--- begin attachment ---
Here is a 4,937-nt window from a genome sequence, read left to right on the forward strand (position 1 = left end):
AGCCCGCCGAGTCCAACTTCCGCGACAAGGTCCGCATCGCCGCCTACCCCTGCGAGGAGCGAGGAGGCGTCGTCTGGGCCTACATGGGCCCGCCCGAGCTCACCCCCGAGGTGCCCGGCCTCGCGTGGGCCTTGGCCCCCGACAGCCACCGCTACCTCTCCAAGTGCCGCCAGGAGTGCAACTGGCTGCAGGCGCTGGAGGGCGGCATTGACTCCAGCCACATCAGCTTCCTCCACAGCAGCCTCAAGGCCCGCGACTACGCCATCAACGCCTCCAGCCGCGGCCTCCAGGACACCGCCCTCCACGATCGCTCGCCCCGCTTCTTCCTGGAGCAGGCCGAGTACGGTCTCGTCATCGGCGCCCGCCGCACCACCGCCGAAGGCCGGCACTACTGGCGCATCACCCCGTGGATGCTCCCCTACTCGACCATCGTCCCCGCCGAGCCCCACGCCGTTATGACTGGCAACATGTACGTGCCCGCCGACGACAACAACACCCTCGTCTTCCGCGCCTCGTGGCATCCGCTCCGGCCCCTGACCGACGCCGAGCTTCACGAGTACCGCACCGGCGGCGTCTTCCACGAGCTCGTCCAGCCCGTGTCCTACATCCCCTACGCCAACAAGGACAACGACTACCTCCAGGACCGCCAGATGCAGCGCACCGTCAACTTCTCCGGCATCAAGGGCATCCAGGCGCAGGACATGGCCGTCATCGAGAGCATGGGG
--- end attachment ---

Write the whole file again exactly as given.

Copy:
Here is a 4,937-nt window from a genome sequence, read left to right on the forward strand (position 1 = left end):
AGCCCGCCGAGTCCAACTTCCGCGACAAGGTCCGCATCGCCGCCTACCCCTGCGAGGAGCGAGGAGGCGTCGTCTGGGCCTACATGGGCCCGCCCGAGCTCACCCCCGAGGTGCCCGGCCTCGCGTGGGCCTTGGCCCCCGACAGCCACCGCTACCTCTCCAAGTGCCGCCAGGAGTGCAACTGGCTGCAGGCGCTGGAGGGCGGCATTGACTCCAGCCACATCAGCTTCCTCCACAGCAGCCTCAAGGCCCGCGACTACGCCATCAACGCCTCCAGCCGCGGCCTCCAGGACACCGCCCTCCACGATCGCTCGCCCCGCTTCTTCCTGGAGCAGGCCGAGTACGGTCTCGTCATCGGCGCCCGCCGCACCACCGCCGAAGGCCGGCACTACTGGCGCATCACCCCGTGGATGCTCCCCTACTCGACCATCGTCCCCGCCGAGCCCCACGCCGTTATGACTGGCAACATGTACGTGCCCGCCGACGACAACAACACCCTCGTCTTCCGCGCCTCGTGGCATCCGCTCCGGCCCCTGACCGACGCCGAGCTTCACGAGTACCGCACCGGCGGCGTCTTCCACGAGCTCGTCCAGCCCGTGTCCTACATCCCCTACGCCAACAAGGACAACGACTACCTCCAGGACCGCCAGATGCAGCGCACCGTCAACTTCTCCGGCATCAAGGGCATCCAGGCGCAGGACATGGCCGTCATCGAGAGCATGGGG